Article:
It seems like only yesterday that we witnessed the birth of a new phenomenon, when drones reached the commercial market, but here we are again with the Ehang 184 ‘Low Altitude Autonomous Air Vehicle’ (AAV). Ehang unveiled their Drone 2.0 at the Consumer Electronics Show in Las Vegas. Their product is supposedly able to carry one adult 20 miles at an altitude of 3000 metres completely autonomously. The passenger simply selects a destination and the vehicle does the rest, guided by onboard scanners.
The company’s launch video explains how their founder, Shang Wen Hsiao, lost his best friend to a helicopter crash in 2011. Shortly afterwards, his own helicopter suffered the same fate. After this, Hsiao became convinced that automated flight was the only way to guarantee safety. In 2013 he left his job to work on the 184 AAV and designed a self-navigation system and propulsion based on coaxial helicopter blades. Cut to a montage of testing in scrublands, garages and the dark. Prototypes are shown being assembled and ‘flown’ in factories while men in white coats nod their approval. The final shot shows a drone purposely approaching a CGI city skyline like a bright new future flying in to greet us.
I really wish I could end this article there but there are a number of things standing in the way of success. Chief amongst them is the issue of regulation. As things stand, the drone would be illegal in most countries for very sensible reasons. This is no small obstacle, especially considering regulators’ response to the ‘Swegway hoverboard’ which allowed the user to simultaneously attention-seek whilst moving at walking pace. Personal transport’s answer to Crocs was promptly banned by the highways agency; its aerial equivalent faces a more serious challenge.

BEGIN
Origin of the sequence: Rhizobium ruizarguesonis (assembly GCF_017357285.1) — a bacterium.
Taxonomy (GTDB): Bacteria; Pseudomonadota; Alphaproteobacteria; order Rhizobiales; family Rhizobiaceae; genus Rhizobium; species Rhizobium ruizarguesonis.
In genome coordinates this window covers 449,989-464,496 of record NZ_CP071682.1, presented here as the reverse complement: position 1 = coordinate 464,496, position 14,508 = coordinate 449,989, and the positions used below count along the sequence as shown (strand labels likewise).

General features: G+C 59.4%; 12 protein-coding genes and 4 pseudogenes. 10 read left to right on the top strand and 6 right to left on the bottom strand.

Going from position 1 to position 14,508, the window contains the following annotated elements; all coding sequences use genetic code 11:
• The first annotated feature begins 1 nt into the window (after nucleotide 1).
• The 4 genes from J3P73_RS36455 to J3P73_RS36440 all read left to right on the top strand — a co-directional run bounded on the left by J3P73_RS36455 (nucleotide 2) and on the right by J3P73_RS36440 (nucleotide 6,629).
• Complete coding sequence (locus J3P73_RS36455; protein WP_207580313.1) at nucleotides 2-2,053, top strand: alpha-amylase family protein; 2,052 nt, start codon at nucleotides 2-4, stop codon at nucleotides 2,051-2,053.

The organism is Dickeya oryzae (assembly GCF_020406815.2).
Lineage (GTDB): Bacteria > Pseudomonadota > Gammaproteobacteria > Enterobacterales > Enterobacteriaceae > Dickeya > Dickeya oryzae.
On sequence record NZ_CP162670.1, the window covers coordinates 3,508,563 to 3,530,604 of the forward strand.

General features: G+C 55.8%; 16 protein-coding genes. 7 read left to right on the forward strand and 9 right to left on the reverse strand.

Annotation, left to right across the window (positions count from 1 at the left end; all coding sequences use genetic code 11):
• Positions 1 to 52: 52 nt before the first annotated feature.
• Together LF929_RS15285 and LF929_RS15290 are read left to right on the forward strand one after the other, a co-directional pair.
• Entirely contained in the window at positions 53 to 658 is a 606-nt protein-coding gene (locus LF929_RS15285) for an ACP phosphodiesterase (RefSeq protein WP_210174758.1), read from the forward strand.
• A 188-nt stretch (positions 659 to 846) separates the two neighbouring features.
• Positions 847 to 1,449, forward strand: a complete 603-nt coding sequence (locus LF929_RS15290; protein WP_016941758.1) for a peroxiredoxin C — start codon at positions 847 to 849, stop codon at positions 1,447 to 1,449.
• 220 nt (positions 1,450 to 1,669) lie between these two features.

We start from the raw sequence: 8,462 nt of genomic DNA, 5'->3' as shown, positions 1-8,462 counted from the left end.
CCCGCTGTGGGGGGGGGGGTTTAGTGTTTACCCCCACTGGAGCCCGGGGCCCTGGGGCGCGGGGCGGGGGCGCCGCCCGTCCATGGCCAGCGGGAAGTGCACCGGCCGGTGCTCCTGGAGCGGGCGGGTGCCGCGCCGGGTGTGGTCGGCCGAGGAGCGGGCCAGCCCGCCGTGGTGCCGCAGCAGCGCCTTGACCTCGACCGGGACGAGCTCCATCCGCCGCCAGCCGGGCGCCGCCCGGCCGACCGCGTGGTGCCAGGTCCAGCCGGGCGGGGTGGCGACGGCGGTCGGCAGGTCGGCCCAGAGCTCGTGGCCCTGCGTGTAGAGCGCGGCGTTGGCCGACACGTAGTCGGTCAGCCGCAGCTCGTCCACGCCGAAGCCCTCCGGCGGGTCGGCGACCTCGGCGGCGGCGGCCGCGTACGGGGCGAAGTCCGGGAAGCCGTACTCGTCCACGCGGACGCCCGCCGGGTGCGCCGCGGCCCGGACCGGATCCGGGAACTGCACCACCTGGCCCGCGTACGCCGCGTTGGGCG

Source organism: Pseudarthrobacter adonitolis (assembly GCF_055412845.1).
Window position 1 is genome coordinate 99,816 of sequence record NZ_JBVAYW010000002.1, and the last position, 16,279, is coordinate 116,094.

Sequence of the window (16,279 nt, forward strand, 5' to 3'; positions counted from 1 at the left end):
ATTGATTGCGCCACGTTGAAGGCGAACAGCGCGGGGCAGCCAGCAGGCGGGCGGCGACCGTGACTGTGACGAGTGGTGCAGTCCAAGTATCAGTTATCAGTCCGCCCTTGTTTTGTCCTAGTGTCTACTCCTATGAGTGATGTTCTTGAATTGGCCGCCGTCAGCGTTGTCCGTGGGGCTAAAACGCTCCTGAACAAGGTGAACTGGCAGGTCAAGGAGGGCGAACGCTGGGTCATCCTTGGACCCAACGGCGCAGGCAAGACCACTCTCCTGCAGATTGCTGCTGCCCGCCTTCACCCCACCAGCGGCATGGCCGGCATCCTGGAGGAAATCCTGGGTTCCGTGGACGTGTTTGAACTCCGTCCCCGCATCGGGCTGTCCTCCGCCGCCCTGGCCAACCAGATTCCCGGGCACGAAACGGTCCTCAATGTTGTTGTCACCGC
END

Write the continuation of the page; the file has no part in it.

Safety is an obvious concern, and the 184 boasts a lot of failsafe features, such as extra power supplies, rotors, pre-programmed emergency landing and remote intervention from hypothetical air traffic control centres. Software design is notorious for its trial and error and a cargo of human life means that one or two serious accidents is enough to set the project back years.
The prohibitive price tag – £120,000 to £200,000 – combined with the consumer interest needed to justify the required infrastructure is both the most difficult and most boring obstacle to Ehang’s success.
There is palpable scepticism surrounding this, however this is still a new phenomenon. But I believe that phenomenon is the first Concept Drone not likely to reach mass-production, yet excellent for demonstrating a company’s creativity and engineering prowess. Ehang also sell standard sized drones to a saturated market. Their promotional material does not engender much faith in their commitment to implementation, betrayed by the syntax and phrasing of a spam email (for example, 184 is described as ‘the eco-est’). Their promotional film sets cumbersome sentences to a rousing soundtrack. Most damning is that no-one was actually seen riding in Ehang’s drone at the conference in Vegas.
Perhaps I am being too cynical and the corporation is above manipulating our childlike wonderment for the sake of online exposure. The technology involved is still impressive and automated single person air travel seems almost inevitable. This may not be it, but someone had to take the first step.